Doux South
Louisiana native Nick Melvin helmed the kitchen at top local restaurants like Parish and Empire State South before starting his business dedicated to organic pickles. Melvin’s knowhow with spices distinguishes his honey-kissed turnips, green tomatoes with turmeric and mustard seed, and peach chutney gently punched up with sweet peppers and garlic. He sells his Doux South products at farmers markets and area stores, including Alon’s. Want to make your own pickles? Read about Hugh Acheson’s new book in "Pick a Pickle" under the letter P. 

There may not always be a difference in taste between generic grocery store eggs and the oval beauties bought at farmers markets, but the latter certainly look better, with sunrise-orange yolks that leave you with a warm sense of wellbeing. There’s also the bonus of buying from farmers who treat their chickens humanely. A dozen multicolored eggs from the online CSA (community-supported agriculture) market run by Moore Farms and Friends cost $5. You can also purchase seasonal produce and other goodies like cheese and shelled pecans. Retrieve it all at one of twenty metro pickup locations.

Freedom Farmers Market
Given its central location, easy parking, and abundance of shade, it’s surprising that the Carter Center has never before been tapped to host a farmers market. But on March 1, a group of farmers launched a new gathering on its grounds. The name reflects not only its location along Freedom Parkway, but also its governance. “We’re not answering to a board of directors, and it’s not operated by the community. It’s put on by the vendors,” says Laurie Moore of Moore Farms and Friends. The market is open Saturdays from 9 a.m. to 1 p.m. until December 20. Look for unexpected vendors (Star Provisions, Bramlett Trout Farms) alongside anchors like Riverview Farm (a favorite source for pork and beef) and vegetable stars like Winterville’s Woodland Gardens and Rise ’n’ Shine Organic Farm out of Calhoun.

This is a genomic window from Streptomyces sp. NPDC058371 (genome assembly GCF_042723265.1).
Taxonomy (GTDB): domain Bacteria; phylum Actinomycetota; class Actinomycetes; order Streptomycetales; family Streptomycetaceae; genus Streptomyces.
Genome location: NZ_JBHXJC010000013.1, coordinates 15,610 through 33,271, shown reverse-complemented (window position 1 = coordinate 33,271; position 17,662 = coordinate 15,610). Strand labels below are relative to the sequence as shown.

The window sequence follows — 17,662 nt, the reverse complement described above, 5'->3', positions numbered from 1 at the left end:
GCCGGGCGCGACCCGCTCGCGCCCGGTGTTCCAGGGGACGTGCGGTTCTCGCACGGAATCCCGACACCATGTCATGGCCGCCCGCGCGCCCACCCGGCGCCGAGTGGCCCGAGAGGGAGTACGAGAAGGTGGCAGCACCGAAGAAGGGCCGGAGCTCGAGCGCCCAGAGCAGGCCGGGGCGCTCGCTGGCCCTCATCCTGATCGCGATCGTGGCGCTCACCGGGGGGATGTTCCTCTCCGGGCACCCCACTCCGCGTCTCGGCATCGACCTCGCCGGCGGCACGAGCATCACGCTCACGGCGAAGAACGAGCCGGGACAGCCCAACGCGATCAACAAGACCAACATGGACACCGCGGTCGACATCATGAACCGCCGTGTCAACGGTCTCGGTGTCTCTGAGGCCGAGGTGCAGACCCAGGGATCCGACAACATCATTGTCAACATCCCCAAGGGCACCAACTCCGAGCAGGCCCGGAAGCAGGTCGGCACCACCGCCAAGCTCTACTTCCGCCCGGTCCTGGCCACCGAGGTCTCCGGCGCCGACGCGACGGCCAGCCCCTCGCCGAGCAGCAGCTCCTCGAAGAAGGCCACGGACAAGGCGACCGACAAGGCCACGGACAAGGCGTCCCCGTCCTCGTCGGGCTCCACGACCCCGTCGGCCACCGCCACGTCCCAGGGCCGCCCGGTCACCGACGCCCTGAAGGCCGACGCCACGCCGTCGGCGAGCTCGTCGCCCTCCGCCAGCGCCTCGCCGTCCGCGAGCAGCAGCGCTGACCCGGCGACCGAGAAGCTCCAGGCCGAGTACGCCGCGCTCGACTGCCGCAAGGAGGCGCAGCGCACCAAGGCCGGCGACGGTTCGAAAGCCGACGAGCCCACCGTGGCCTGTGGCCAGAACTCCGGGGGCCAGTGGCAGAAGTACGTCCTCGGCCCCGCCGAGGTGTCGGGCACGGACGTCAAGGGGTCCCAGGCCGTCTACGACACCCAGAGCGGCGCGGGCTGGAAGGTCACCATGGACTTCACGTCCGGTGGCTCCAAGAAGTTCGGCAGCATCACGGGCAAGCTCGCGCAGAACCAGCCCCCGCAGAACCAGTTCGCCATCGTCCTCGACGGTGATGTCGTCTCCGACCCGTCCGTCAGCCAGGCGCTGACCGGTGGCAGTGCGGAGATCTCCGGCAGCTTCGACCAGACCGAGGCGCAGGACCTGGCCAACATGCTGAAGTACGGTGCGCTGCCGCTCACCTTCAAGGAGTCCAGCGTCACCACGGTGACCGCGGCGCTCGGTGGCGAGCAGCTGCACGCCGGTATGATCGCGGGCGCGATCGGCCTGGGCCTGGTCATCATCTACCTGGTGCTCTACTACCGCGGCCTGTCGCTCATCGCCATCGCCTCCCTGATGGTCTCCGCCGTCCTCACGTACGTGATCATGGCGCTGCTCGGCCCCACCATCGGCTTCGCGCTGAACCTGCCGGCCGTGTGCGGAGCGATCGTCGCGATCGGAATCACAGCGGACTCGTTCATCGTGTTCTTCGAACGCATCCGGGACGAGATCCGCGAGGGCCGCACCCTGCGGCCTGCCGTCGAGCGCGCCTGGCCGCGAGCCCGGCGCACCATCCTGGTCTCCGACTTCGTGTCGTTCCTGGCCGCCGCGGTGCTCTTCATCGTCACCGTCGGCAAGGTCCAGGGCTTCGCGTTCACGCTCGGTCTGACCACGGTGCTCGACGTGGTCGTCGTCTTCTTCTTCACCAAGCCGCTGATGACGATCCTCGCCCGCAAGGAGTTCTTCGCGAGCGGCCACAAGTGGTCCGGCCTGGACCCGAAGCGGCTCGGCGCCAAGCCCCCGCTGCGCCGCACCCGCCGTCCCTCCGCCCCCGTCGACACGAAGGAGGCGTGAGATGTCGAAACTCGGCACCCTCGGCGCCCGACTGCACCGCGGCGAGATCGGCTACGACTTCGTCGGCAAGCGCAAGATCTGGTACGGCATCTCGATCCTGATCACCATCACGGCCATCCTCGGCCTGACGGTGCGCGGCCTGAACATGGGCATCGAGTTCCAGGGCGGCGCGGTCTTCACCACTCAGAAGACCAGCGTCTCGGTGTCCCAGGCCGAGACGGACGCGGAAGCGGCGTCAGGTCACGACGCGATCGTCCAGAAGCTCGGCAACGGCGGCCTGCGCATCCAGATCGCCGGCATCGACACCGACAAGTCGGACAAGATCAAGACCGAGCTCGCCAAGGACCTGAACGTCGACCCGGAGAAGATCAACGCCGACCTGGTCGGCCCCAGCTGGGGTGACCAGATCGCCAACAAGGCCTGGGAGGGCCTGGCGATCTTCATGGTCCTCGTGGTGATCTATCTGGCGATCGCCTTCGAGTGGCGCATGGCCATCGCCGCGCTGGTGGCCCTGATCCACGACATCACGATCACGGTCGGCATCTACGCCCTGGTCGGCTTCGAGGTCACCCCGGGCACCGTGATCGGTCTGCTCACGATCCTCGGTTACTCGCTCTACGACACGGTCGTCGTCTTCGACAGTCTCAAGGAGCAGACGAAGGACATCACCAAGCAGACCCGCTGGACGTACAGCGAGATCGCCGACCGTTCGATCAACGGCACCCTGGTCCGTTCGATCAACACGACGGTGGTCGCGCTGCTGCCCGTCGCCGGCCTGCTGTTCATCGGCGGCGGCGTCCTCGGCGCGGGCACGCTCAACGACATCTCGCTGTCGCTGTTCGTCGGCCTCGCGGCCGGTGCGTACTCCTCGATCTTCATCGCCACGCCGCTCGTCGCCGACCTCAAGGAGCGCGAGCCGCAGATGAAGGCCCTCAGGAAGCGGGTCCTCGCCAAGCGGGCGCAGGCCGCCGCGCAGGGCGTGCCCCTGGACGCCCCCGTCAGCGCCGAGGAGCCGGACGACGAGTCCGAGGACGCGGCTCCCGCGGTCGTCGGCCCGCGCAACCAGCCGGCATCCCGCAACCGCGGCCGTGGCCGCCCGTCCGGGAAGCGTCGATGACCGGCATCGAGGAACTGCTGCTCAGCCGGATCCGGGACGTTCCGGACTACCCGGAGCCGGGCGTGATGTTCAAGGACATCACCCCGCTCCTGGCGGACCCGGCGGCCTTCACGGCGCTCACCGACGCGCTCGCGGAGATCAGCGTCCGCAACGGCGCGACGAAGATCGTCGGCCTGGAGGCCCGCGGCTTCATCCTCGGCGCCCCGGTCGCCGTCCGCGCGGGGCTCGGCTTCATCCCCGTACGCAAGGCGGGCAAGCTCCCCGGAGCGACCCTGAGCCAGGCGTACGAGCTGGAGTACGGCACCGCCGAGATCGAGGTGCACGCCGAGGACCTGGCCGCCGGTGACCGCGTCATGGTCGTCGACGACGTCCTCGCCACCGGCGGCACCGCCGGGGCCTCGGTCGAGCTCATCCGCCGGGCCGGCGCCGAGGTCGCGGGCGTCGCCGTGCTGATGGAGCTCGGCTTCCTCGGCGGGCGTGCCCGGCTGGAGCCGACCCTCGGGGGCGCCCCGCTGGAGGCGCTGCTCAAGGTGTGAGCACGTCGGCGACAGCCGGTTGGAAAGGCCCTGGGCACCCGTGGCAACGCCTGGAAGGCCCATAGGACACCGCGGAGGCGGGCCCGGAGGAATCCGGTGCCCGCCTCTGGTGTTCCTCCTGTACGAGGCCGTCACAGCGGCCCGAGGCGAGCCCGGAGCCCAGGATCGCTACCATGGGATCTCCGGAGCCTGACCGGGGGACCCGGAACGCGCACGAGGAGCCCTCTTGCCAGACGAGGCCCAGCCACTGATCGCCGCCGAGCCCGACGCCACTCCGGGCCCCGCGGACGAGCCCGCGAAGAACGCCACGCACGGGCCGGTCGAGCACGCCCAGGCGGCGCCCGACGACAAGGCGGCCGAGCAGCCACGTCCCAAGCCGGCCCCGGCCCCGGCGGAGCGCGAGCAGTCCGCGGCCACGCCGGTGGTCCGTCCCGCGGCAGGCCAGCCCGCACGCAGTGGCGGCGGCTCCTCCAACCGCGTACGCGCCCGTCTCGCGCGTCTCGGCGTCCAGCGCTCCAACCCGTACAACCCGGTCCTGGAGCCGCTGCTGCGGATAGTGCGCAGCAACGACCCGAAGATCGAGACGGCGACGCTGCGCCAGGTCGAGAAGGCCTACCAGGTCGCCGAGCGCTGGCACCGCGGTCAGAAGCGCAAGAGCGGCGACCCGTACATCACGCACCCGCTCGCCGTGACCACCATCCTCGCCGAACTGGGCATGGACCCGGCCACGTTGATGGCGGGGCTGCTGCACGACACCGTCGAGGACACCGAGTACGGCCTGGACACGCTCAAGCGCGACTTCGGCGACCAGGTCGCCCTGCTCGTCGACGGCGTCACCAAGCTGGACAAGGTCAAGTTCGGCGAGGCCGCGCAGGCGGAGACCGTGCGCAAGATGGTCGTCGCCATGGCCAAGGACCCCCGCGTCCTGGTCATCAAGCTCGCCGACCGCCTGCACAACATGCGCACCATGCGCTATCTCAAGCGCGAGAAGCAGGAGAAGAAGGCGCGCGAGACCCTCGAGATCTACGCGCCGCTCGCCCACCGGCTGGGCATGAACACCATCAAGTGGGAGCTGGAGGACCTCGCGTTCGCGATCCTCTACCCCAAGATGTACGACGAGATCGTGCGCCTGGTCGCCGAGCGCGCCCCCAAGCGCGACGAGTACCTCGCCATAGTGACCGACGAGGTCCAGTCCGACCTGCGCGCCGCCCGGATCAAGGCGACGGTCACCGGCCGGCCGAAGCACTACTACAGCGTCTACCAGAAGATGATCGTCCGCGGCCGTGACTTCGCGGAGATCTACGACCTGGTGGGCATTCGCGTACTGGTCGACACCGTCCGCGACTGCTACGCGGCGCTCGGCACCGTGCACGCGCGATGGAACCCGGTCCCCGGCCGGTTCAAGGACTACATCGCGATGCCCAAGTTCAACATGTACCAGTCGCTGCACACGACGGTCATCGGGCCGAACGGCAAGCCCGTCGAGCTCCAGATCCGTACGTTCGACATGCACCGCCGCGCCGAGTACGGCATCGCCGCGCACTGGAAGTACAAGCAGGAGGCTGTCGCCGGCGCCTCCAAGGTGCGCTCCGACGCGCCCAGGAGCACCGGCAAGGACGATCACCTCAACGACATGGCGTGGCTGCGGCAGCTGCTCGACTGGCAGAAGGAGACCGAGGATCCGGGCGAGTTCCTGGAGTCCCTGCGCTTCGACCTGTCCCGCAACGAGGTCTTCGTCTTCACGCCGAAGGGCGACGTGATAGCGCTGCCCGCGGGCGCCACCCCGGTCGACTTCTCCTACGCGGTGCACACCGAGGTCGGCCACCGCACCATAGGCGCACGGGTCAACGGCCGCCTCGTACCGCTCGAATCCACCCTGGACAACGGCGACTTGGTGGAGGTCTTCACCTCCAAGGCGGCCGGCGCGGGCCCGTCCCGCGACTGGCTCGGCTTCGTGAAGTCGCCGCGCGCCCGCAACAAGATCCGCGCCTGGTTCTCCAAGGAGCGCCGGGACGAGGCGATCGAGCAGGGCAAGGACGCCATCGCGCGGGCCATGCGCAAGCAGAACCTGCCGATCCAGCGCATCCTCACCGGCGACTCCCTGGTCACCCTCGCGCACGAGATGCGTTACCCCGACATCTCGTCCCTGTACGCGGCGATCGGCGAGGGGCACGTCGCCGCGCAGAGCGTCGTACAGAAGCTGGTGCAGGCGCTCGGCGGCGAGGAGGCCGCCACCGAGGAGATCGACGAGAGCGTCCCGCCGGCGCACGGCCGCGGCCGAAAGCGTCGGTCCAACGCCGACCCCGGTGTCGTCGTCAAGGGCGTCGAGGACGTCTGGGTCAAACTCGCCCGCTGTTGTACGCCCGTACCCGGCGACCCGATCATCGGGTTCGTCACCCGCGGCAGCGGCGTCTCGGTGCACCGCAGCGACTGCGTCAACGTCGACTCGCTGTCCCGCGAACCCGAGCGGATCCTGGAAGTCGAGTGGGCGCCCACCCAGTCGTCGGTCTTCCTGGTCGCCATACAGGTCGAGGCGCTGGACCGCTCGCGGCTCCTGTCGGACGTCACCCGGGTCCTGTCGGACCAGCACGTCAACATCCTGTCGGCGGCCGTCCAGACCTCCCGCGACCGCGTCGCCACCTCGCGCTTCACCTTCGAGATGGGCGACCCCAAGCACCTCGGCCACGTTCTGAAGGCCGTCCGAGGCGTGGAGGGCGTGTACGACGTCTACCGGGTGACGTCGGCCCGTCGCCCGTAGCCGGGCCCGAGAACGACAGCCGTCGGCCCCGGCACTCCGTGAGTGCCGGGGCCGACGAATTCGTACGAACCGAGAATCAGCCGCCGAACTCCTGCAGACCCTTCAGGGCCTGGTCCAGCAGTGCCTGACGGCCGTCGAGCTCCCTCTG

Most types of charcuterie—sausages, salumi, terrines, pâté—show well on their own: They need only bread and perhaps some grainy mustard to make an appetizer or light meal. But guanciale (or hog jowl), an increasingly popular ingredient among restaurant cooks, is primarily used as a seasoning in Italian dishes. Toscano and Sons, newly relocated from the Westside to Virginia-Highland, sells traditional cured guanciale, which is ideal for pasta carbonara or the classic bucatini all’Amatriciana, a smoky red sauce that calls for thick bucatini noodles, San Marzano tomatoes, and pecorino cheese. (Conveniently, the store stocks all these ingredients.) The Spotted Trotter in Kirkwood offers a more unusual smoked version of guanciale, which is sliced thin like prosciutto but boasts meatier, richer qualities and a satisfying gristle that dissolves like butter in a hot skillet.;

Look out this spring for the next hot frozen treat. HoneyPops are the creation of Mandy and Steve O’Shea at 3 Porch Farm in Comer, just outside of Athens. Imagine the push-up pops you devoured as a child, but with a grown-up intensity of flavor: The couple’s own strawberries, sweetened with local honey, are the only ingredient in the original. Versions made from blueberries, melons, and stone fruits grown by the O’Sheas will follow seasonally. Find HoneyPops at Freedom Farmers Market on Saturdays.

> Hot Dog Buns    
Charcuterie shops like the Spotted Trotter, Pine Street Market (check it out in this guide), and Heywood’s Provision Company in Marietta give hot dogs and sausages a gourmet makeover by using locally raised meats. Why not invest in hot dog buns with equal culinary cred? H&F Bread Co.’s rolls put squishy supermarket brands to shame. Using pain de mie (white bread with a delicate crumb) as the foundation, these oblong buns cross the lightness of a croissant with the substance of a yeast roll. Brushed with melted butter and toasted in an oven or skillet, they’re also ideal as a vehicle for fresh lobster meat. If the H&F Bread Co. stand at your nearby farmers market has run out, swing by the retail store off Ellsworth Industrial Boulevard.

Ibérico Ham 
Imagine the most memorable country ham you’ve ever tasted, but with the saltiness dialed back two notches and with a nutty depth that zigzags around your taste buds. That’s Jamón Ibérico, a Spanish delicacy that begins with free-roaming pigs who nosh on up to twenty pounds of acorns a day. It is indisputably the world’s finest ham. Star Provisions, the only place you’ll find Jamón Ibérico in town, sells it for the ungodly sum of $136 per pound. Just purchase an ounce, which the butcher shaves off in ruby wisps onto deli paper, and let the slivers dissolve on your tongue.

Leave a comment:

· Subscribe to comments
Be the first to comment.